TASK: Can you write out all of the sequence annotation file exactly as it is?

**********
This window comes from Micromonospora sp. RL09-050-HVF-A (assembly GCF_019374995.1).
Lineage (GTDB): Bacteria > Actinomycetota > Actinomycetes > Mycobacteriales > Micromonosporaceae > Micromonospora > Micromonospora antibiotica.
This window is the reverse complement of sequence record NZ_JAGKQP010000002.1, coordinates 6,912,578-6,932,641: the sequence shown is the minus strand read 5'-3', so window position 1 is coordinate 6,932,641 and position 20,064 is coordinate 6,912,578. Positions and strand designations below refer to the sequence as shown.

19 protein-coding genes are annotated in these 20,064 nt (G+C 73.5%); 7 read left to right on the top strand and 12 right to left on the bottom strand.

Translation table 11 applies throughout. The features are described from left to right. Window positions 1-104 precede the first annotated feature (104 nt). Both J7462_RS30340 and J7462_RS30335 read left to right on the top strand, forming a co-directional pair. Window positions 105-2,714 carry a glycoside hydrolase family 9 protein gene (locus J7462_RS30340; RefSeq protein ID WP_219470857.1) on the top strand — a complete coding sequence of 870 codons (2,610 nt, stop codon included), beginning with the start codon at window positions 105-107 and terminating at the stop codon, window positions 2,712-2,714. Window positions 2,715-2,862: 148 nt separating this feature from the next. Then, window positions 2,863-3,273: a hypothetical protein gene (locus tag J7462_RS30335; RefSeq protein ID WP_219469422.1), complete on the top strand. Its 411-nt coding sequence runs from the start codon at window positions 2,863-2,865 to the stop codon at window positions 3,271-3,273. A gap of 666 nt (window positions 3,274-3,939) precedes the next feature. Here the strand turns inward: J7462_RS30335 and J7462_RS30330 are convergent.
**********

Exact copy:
This window comes from Micromonospora sp. RL09-050-HVF-A (assembly GCF_019374995.1).
Lineage (GTDB): Bacteria > Actinomycetota > Actinomycetes > Mycobacteriales > Micromonosporaceae > Micromonospora > Micromonospora antibiotica.
This window is the reverse complement of sequence record NZ_JAGKQP010000002.1, coordinates 6,912,578-6,932,641: the sequence shown is the minus strand read 5'-3', so window position 1 is coordinate 6,932,641 and position 20,064 is coordinate 6,912,578. Positions and strand designations below refer to the sequence as shown.

19 protein-coding genes are annotated in these 20,064 nt (G+C 73.5%); 7 read left to right on the top strand and 12 right to left on the bottom strand.

Translation table 11 applies throughout. The features are described from left to right. Window positions 1-104 precede the first annotated feature (104 nt). Both J7462_RS30340 and J7462_RS30335 read left to right on the top strand, forming a co-directional pair. Window positions 105-2,714 carry a glycoside hydrolase family 9 protein gene (locus J7462_RS30340; RefSeq protein ID WP_219470857.1) on the top strand — a complete coding sequence of 870 codons (2,610 nt, stop codon included), beginning with the start codon at window positions 105-107 and terminating at the stop codon, window positions 2,712-2,714. Window positions 2,715-2,862: 148 nt separating this feature from the next. Then, window positions 2,863-3,273: a hypothetical protein gene (locus tag J7462_RS30335; RefSeq protein ID WP_219469422.1), complete on the top strand. Its 411-nt coding sequence runs from the start codon at window positions 2,863-2,865 to the stop codon at window positions 3,271-3,273. A gap of 666 nt (window positions 3,274-3,939) precedes the next feature. Here the strand turns inward: J7462_RS30335 and J7462_RS30330 are convergent.